The wrath of God, says Paul, is revealed from heaven against all ungodliness and unrighteousness. It is God's universal disposition toward all who are in Adam. What does this wrath look like? It looks like the Lord giving people over to their own sinful desires (cf. 1:24, 26, 28ff.). One of the reasons that sin takes its destructive course in the life of one who is in Adam is because of God's wrath; it is because God lifts his gracious restraints in the lives of some, and allows them to pursue more of, and more deeply, the sin for which they perversely lust.
But there is something deeper than God's wrath going on in the lives of all of God's human creatures. It is "deeper" because it is the foundation that lies beneath the surface of our sin; it is what makes sin so inexcusable. The activity of God revealing his wrath presupposes a "prior" activity of God toward all men. And that activity is God's constant and universal revelation of himself, his character, to every person, through creation.
Paul is clear in this section that, "since the creation of the world" (v. 20), God has been revealing himself through the things he has made. That revelation accomplishes God's purposes for it. There are (at least) two purposes that Paul mentions. First, because it is God revealing himself to all men, all men receive and understand that revelation. They receive and understand it to such an extent that they know God (v. 21). So, by virtue of God's activity, all men, since creation, know the true God. Second, because all men know God, they will be rendered inexcusable before the judgment seat of God. No one will stand before God on that day and say, "I never knew you." Those words will be reserved for God alone (Matt. 7:23).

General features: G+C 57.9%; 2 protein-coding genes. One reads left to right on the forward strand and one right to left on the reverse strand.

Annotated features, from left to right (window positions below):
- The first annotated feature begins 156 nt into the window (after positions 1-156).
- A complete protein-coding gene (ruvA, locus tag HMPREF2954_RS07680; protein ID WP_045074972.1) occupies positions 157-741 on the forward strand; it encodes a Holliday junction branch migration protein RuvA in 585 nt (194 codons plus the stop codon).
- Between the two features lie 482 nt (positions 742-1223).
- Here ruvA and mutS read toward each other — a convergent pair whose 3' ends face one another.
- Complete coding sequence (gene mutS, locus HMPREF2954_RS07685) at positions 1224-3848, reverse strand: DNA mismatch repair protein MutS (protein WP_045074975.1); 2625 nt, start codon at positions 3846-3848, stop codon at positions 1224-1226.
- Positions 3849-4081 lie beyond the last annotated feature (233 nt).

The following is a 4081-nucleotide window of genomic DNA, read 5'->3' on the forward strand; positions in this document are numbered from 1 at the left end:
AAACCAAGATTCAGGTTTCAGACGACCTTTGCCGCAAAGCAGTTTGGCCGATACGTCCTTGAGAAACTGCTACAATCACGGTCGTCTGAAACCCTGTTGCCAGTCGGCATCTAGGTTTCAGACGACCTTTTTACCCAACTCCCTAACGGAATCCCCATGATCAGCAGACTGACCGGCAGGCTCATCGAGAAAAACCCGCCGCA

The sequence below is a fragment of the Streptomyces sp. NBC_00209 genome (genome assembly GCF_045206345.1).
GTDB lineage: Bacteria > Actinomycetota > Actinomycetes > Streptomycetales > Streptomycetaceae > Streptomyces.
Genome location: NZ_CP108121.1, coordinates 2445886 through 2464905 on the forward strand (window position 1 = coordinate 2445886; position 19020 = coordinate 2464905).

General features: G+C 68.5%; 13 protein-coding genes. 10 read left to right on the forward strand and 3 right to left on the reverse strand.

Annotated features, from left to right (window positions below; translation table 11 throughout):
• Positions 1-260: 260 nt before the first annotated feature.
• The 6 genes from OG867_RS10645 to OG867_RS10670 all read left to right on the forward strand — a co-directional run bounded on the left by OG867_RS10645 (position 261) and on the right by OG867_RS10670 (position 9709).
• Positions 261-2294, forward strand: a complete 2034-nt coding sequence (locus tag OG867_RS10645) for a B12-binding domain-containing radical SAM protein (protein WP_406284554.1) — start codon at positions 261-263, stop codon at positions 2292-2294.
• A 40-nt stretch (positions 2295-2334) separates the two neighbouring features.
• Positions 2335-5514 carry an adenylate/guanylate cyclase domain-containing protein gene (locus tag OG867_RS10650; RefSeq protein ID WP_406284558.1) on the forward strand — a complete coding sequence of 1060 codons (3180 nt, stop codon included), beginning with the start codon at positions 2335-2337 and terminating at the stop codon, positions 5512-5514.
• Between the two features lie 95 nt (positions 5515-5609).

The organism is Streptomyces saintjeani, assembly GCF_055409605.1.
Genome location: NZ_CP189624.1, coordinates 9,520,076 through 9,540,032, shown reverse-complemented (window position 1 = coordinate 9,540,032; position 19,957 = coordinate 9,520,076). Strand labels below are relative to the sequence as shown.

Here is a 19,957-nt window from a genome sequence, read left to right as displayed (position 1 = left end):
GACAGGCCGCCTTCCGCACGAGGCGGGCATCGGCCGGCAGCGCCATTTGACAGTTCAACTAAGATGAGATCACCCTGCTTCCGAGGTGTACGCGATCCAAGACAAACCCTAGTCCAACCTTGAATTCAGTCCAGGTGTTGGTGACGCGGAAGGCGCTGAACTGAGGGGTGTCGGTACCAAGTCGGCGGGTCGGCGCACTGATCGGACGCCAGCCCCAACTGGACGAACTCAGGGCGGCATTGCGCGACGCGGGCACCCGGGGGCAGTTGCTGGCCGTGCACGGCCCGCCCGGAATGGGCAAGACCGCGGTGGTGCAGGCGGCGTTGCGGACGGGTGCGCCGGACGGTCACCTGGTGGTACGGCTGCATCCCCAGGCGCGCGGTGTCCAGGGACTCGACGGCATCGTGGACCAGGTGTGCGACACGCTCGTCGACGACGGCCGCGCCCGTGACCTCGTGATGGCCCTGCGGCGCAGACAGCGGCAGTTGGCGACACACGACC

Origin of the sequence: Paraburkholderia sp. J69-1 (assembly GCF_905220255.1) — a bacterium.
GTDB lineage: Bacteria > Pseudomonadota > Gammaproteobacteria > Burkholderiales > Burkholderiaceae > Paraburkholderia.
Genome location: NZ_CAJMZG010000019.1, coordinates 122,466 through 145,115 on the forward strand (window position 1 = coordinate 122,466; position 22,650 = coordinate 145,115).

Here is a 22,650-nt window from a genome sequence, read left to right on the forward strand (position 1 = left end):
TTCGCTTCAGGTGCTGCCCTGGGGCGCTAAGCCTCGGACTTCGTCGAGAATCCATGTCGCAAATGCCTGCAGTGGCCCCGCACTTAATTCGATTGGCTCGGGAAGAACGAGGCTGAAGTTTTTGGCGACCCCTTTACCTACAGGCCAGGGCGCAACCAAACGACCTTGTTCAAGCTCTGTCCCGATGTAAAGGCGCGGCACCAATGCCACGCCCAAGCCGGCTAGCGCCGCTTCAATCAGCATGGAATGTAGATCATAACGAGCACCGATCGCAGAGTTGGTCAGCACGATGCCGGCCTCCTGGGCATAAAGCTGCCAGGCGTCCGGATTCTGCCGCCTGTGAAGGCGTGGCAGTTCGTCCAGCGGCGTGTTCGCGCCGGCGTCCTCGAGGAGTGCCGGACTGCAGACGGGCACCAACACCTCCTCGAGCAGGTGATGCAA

We can begin to see now just how it is that those who are, by grace, in Christ, can reason with those who remain in Adam. Because all men (male and female) are naturally image of God, all men constantly, by virtue of being alive, know God. This knowledge of God is not something static in us; it confronts us, both within and without, every moment that we "live and move and have our being" (Acts 17:28). In other words, the "bridge" that we need to connect those who are in Christ to those who are in Adam is the bridge of the true knowledge of the true God that all of us, since we are image, have. Because of what God has done, and is doing, we all have the true knowledge of God in common. Those who are in Adam seek perpetually to suppress that truth (Rom. 1:18); those who are, by grace through faith, in Christ revel in it.
Two crucial implications flow from this. First, it is not possible, for us, to "connect" with the true knowledge of God that all men have by way of communicating something false. This should be obvious, but unfortunately it gets overlooked often when discussing apologetics. For example, I recently had a conversation with someone who thought it appropriate to argue, by way of Bayes' probability calculus, that the resurrection of Christ probably did happen. This person asked me what was wrong with such an argument. My response was that the main problem with the argument was that it simply wasn't true. Without going into the technicalities of probability theory, we should be able to see that it is not appropriate to urge someone who is in Adam to move toward a probability, however high, that Christ rose from the dead. Christ's resurrection is not probable, not even highly probably. It is absolutely certain. Without it, the faith that we urge men to have is empty, and we are of all people most to be pitied (1 Cor. 15:14, 17, 19).